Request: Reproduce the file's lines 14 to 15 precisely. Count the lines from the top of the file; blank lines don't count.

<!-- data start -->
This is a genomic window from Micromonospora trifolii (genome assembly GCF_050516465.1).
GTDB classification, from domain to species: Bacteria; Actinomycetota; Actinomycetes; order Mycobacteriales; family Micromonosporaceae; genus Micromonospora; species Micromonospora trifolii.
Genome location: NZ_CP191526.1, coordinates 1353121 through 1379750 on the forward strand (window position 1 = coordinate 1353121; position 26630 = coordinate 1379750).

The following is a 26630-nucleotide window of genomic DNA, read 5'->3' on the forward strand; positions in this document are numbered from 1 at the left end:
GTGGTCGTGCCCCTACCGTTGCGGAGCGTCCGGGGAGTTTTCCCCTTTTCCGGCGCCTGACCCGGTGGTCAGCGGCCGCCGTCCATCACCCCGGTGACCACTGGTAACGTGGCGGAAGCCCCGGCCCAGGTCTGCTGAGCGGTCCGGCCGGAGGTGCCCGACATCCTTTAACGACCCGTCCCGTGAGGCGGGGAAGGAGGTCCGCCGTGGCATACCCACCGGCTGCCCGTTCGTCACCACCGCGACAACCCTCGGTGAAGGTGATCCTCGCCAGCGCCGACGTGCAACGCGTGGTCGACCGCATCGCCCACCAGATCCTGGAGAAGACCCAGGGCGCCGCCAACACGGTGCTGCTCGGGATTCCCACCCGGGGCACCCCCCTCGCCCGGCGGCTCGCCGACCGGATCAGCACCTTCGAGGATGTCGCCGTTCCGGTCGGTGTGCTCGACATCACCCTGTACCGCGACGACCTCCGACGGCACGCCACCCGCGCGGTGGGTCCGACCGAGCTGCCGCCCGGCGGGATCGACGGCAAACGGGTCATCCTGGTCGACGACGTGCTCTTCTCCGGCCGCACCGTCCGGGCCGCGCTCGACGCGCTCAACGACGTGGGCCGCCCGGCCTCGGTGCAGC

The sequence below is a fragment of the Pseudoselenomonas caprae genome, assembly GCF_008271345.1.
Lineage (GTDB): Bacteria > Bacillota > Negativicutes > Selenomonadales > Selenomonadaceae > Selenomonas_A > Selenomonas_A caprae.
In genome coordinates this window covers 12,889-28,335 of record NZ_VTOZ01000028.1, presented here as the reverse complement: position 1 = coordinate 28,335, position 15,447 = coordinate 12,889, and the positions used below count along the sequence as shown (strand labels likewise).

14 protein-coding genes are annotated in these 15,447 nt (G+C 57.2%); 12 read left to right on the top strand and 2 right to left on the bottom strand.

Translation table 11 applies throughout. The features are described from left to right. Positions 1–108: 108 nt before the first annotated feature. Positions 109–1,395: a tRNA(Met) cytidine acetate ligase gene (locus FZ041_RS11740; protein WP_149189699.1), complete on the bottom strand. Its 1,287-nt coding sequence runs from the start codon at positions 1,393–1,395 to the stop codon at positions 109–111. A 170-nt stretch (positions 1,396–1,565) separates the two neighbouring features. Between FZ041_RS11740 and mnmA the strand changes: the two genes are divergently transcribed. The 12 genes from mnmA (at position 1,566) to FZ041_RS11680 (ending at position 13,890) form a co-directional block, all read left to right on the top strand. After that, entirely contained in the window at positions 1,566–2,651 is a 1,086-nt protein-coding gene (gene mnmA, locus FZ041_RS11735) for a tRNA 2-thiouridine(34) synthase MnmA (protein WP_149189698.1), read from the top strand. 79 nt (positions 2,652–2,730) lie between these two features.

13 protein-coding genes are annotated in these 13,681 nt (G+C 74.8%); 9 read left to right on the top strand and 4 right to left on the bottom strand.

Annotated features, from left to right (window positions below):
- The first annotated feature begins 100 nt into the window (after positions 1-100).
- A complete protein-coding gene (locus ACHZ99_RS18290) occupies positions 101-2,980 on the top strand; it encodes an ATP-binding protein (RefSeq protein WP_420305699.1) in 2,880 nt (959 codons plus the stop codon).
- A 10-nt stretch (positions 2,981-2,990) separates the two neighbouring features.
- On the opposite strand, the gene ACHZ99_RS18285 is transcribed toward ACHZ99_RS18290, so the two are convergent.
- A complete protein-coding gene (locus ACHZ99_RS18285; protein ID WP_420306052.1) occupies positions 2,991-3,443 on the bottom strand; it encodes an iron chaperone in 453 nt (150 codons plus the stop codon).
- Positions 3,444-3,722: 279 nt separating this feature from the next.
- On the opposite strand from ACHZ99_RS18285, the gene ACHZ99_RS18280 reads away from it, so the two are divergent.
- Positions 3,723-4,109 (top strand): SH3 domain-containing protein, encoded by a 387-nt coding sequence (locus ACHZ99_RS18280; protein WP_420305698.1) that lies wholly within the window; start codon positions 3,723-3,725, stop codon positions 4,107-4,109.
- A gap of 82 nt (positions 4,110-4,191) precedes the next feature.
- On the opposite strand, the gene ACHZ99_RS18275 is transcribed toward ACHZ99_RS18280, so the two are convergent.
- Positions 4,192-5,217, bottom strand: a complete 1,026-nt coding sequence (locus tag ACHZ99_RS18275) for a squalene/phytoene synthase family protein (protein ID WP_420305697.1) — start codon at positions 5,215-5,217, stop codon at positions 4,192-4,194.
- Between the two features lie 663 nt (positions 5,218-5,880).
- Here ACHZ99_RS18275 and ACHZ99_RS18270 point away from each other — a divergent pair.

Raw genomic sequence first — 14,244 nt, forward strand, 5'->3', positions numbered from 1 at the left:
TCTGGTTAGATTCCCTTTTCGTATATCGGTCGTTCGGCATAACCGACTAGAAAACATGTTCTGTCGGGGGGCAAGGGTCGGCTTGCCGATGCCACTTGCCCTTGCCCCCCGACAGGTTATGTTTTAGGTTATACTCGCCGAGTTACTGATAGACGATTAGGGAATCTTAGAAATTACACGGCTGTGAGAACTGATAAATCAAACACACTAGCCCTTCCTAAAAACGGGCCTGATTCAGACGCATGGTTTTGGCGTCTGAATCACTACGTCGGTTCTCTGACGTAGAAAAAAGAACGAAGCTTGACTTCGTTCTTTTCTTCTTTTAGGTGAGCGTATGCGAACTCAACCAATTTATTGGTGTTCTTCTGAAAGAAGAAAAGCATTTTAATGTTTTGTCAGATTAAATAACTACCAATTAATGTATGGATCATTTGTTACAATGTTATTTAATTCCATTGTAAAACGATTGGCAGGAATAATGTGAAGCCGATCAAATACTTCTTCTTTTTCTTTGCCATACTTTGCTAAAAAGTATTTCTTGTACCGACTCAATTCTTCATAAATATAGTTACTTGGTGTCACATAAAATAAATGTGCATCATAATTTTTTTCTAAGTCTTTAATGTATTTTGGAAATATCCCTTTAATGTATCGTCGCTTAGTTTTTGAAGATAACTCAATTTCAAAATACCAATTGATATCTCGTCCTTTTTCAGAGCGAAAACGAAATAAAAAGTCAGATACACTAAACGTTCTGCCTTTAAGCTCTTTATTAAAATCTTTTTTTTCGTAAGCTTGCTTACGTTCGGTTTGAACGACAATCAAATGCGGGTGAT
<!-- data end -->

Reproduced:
- A complete protein-coding gene (locus ACHZ99_RS18290) occupies positions 101-2,980 on the top strand; it encodes an ATP-binding protein (RefSeq protein WP_420305699.1) in 2,880 nt (959 codons plus the stop codon).
- A 10-nt stretch (positions 2,981-2,990) separates the two neighbouring features.